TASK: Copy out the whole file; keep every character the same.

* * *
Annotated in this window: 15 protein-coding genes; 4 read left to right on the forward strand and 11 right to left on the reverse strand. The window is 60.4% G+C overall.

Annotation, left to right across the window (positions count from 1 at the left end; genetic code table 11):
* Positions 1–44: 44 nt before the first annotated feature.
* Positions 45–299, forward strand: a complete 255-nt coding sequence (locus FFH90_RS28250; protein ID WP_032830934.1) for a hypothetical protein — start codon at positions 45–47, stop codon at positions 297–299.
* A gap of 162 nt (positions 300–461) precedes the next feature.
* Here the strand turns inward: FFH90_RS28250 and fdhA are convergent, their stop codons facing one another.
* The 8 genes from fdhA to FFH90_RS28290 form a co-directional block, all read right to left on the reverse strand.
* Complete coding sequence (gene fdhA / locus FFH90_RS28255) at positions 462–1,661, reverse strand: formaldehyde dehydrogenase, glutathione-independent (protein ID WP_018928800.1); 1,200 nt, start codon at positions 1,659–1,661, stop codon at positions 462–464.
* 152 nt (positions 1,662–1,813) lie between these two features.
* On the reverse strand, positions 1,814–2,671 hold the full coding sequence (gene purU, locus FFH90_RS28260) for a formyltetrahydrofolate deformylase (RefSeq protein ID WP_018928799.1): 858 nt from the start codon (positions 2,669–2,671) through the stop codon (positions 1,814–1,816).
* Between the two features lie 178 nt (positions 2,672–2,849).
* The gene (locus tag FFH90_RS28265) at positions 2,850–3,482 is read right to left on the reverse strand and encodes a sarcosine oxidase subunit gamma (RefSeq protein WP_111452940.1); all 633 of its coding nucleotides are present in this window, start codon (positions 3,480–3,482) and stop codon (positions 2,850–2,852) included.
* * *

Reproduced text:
Annotated in this window: 15 protein-coding genes; 4 read left to right on the forward strand and 11 right to left on the reverse strand. The window is 60.4% G+C overall.

Annotation, left to right across the window (positions count from 1 at the left end; genetic code table 11):
* Positions 1–44: 44 nt before the first annotated feature.
* Positions 45–299, forward strand: a complete 255-nt coding sequence (locus FFH90_RS28250; protein ID WP_032830934.1) for a hypothetical protein — start codon at positions 45–47, stop codon at positions 297–299.
* A gap of 162 nt (positions 300–461) precedes the next feature.
* Here the strand turns inward: FFH90_RS28250 and fdhA are convergent, their stop codons facing one another.
* The 8 genes from fdhA to FFH90_RS28290 form a co-directional block, all read right to left on the reverse strand.
* Complete coding sequence (gene fdhA / locus FFH90_RS28255) at positions 462–1,661, reverse strand: formaldehyde dehydrogenase, glutathione-independent (protein ID WP_018928800.1); 1,200 nt, start codon at positions 1,659–1,661, stop codon at positions 462–464.
* 152 nt (positions 1,662–1,813) lie between these two features.
* On the reverse strand, positions 1,814–2,671 hold the full coding sequence (gene purU, locus FFH90_RS28260) for a formyltetrahydrofolate deformylase (RefSeq protein ID WP_018928799.1): 858 nt from the start codon (positions 2,669–2,671) through the stop codon (positions 1,814–1,816).
* Between the two features lie 178 nt (positions 2,672–2,849).
* The gene (locus tag FFH90_RS28265) at positions 2,850–3,482 is read right to left on the reverse strand and encodes a sarcosine oxidase subunit gamma (RefSeq protein WP_111452940.1); all 633 of its coding nucleotides are present in this window, start codon (positions 3,480–3,482) and stop codon (positions 2,850–2,852) included.